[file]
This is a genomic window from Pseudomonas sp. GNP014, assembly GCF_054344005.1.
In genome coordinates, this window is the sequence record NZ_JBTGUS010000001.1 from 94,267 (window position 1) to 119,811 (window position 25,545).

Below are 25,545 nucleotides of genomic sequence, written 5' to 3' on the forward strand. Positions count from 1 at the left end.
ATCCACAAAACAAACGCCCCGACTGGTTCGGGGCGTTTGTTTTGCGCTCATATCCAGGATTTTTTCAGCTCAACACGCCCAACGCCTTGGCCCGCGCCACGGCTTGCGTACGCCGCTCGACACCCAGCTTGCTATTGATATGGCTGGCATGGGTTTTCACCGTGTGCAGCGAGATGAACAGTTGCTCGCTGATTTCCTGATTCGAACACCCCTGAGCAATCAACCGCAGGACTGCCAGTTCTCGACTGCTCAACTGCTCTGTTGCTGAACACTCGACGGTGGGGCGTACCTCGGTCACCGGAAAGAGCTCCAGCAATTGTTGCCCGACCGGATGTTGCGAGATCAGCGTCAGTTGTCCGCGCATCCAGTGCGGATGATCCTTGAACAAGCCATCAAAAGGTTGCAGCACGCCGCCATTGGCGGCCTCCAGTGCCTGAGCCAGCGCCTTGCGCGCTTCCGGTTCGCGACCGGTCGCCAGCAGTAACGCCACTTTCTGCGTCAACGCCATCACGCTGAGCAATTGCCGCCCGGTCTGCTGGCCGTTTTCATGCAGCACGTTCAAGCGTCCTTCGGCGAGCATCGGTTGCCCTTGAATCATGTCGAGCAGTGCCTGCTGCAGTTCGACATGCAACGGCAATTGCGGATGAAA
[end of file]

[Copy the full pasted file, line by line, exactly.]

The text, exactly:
This is a genomic window from Pseudomonas sp. GNP014, assembly GCF_054344005.1.
In genome coordinates, this window is the sequence record NZ_JBTGUS010000001.1 from 94,267 (window position 1) to 119,811 (window position 25,545).

Below are 25,545 nucleotides of genomic sequence, written 5' to 3' on the forward strand. Positions count from 1 at the left end.
ATCCACAAAACAAACGCCCCGACTGGTTCGGGGCGTTTGTTTTGCGCTCATATCCAGGATTTTTTCAGCTCAACACGCCCAACGCCTTGGCCCGCGCCACGGCTTGCGTACGCCGCTCGACACCCAGCTTGCTATTGATATGGCTGGCATGGGTTTTCACCGTGTGCAGCGAGATGAACAGTTGCTCGCTGATTTCCTGATTCGAACACCCCTGAGCAATCAACCGCAGGACTGCCAGTTCTCGACTGCTCAACTGCTCTGTTGCTGAACACTCGACGGTGGGGCGTACCTCGGTCACCGGAAAGAGCTCCAGCAATTGTTGCCCGACCGGATGTTGCGAGATCAGCGTCAGTTGTCCGCGCATCCAGTGCGGATGATCCTTGAACAAGCCATCAAAAGGTTGCAGCACGCCGCCATTGGCGGCCTCCAGTGCCTGAGCCAGCGCCTTGCGCGCTTCCGGTTCGCGACCGGTCGCCAGCAGTAACGCCACTTTCTGCGTCAACGCCATCACGCTGAGCAATTGCCGCCCGGTCTGCTGGCCGTTTTCATGCAGCACGTTCAAGCGTCCTTCGGCGAGCATCGGTTGCCCTTGAATCATGTCGAGCAGTGCCTGCTGCAGTTCGACATGCAACGGCAATTGCGGATGAAA